Canada’s Air Transat will need to permanently lay off another 2,000 workers in order to survive unless it receives additional financing. The news comes as the airline announced that its revenues have dropped by around 99% in the last quarter. During that period, the airline only flew on nine days because its fleet was grounded in April.
The carrier has already temporarily laid off two-thirds of its workers. In further bad news, it’s deal with Air Canada is on the rocks.
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The Montreal-based tour operator announced its financial results on Thursday, giving details of its current net losses, which stand at CA$45.1 million ($34.2 million), up from CA$1.5 million ($1.1 million) earlier this year.
The airline has said that it is now in a dire situation and will need financial support if it is to avoid further layoffs. Earlier this year, the airline announced it was placing almost 4,000 staff on temporarily leave as it tried to cut cash spending. In July, the airline was spending $1.7 million in cash each day.
Now, a further 2,000 workers may be placed on permeant leave as the situation in Canada remains tough. On a conference call, CEO Jean-Marc Eustache said,
“The situation is especially difficult in Canada. Restrictions at the border are particularly stringent, with the closure to foreigners and mandatory quarantine for Canadians coming back from any other country at least until Sept. 30.”
While September 30th doesn’t seem like a long time to wait until things pick up for the carrier, the reality is, it may have to hold out until December. The problem is Air Transat’s current agreement with Air Canada.
Air Canada is set to acquire Air Transat for CA$720 million ($517 million) based on a share price of CA$18 ($13.6). The current Air Transat share price is just $5, throwing the deal into doubt.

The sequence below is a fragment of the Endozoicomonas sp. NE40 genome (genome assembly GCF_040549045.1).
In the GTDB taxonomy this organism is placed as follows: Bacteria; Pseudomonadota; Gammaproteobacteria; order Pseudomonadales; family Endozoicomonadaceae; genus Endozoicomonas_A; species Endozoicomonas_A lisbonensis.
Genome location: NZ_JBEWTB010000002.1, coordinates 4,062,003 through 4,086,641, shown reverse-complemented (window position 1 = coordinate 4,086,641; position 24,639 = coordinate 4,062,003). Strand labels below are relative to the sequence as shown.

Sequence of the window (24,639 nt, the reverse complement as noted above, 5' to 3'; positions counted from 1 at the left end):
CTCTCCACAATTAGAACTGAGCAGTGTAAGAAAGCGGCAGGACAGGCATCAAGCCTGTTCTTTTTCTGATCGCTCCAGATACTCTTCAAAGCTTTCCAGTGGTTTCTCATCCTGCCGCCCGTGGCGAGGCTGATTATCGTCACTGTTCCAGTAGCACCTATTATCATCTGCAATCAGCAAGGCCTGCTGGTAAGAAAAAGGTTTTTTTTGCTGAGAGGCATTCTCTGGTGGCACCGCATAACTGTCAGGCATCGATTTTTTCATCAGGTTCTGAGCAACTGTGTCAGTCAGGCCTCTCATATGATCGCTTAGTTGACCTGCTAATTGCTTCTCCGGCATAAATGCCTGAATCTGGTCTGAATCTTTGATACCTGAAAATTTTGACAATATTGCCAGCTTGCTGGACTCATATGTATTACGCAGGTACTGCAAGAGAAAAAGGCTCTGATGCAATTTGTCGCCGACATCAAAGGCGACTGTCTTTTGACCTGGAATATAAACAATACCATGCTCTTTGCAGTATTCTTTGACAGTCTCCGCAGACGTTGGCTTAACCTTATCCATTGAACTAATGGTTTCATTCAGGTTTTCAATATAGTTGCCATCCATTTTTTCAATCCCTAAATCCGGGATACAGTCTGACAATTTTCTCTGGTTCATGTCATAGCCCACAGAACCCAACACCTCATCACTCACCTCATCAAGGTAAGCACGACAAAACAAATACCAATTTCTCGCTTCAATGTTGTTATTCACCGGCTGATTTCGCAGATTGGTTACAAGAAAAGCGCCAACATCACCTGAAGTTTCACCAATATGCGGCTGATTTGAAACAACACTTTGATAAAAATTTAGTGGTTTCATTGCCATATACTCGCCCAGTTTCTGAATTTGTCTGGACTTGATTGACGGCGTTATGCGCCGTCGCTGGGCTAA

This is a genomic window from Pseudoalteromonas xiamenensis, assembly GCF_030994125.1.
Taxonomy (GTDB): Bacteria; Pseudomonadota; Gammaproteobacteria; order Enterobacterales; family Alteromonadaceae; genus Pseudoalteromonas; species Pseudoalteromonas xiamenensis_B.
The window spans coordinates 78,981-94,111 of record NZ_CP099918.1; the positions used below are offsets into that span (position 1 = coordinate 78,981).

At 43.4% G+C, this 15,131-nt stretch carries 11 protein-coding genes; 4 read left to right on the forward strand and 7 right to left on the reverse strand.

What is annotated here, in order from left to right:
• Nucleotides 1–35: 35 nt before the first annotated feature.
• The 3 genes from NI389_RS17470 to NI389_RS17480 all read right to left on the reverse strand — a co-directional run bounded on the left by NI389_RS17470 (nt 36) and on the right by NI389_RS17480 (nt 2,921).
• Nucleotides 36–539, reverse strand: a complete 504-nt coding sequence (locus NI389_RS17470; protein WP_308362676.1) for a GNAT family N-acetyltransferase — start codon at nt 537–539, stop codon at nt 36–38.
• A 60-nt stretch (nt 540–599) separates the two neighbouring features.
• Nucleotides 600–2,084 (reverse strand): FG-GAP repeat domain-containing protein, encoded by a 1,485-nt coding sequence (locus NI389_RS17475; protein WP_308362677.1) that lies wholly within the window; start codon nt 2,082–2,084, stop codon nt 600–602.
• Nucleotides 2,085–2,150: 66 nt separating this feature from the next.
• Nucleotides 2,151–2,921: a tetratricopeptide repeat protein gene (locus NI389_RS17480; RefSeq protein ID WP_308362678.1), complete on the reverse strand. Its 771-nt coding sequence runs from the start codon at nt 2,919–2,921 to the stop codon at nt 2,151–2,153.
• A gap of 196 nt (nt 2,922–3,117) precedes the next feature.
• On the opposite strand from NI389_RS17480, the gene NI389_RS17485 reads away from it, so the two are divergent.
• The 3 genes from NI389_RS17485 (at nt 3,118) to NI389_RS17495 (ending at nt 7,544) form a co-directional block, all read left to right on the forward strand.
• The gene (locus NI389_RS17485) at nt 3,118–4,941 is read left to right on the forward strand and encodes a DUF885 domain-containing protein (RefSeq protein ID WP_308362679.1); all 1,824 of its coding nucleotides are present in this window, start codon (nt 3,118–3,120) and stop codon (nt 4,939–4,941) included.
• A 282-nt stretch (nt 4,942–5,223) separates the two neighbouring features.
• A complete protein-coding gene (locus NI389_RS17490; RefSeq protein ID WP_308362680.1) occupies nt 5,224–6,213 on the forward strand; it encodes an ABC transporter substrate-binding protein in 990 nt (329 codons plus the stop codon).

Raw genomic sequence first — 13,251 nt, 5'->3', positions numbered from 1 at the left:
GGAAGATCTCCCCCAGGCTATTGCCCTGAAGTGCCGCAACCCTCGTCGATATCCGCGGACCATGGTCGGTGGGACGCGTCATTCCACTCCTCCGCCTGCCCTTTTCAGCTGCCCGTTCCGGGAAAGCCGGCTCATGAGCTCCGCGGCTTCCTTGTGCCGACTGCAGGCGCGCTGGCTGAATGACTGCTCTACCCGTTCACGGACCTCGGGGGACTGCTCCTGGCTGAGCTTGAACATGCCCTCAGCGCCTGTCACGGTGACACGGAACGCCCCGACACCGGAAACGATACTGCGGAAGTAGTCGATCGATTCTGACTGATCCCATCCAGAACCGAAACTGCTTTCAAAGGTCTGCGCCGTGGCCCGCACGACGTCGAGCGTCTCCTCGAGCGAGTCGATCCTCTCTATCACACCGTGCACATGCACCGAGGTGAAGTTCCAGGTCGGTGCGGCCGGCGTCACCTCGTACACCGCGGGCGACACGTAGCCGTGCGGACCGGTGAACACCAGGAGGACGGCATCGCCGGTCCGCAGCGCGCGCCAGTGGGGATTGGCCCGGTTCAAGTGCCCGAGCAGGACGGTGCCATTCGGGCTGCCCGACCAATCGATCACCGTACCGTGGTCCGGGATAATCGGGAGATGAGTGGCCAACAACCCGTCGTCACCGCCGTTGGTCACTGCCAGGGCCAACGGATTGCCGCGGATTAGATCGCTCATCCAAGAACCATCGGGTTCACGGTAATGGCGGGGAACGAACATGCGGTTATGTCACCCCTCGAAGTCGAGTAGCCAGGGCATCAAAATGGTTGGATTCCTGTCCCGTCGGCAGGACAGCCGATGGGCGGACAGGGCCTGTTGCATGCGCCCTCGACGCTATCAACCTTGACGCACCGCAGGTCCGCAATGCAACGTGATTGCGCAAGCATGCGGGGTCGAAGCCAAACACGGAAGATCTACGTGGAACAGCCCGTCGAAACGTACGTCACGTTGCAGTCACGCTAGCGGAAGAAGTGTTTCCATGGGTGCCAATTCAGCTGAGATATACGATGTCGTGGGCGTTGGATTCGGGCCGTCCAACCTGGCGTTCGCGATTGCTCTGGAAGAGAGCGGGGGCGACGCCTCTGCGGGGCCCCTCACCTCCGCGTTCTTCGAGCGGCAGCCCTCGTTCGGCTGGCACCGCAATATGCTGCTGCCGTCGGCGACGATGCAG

Air Canada may not be willing to accept or secure additional loans to save the airline when the situation is still getting worse. And it isn’t just Air Canada. The EU Commission is now looking into the deal, and a decision isn’t expected until early December. This means Air Canada can’t close the deal, and the deal deadline is December 27th.
This puts Air Transat in a problematic situation. Air Canada does have the power to veto certain loans, but the deal is not yet closed, leaving Air Transat vulnerable.
A positive outlook
Still, the airline remains hopeful. In August, the carrier announced more than 40 destinations for its winter schedule. The destinations include lots of winter sun and include Cuba, Colombia, Mexico, Jamaica, and El Salvador.
However, like all airlines, Air Transat is reliant on international travel restrictions lifting in time for winter schedules to actually operate. Canada recently extended its travel restrictions until the end of September. If these restrictions are continued into the winter months, Air Transat will be in an even more dubious position.
What do you think of Air Transat? Is it worth saving, or will Air Canada let the deal expire? Let us know your thoughts in the comments.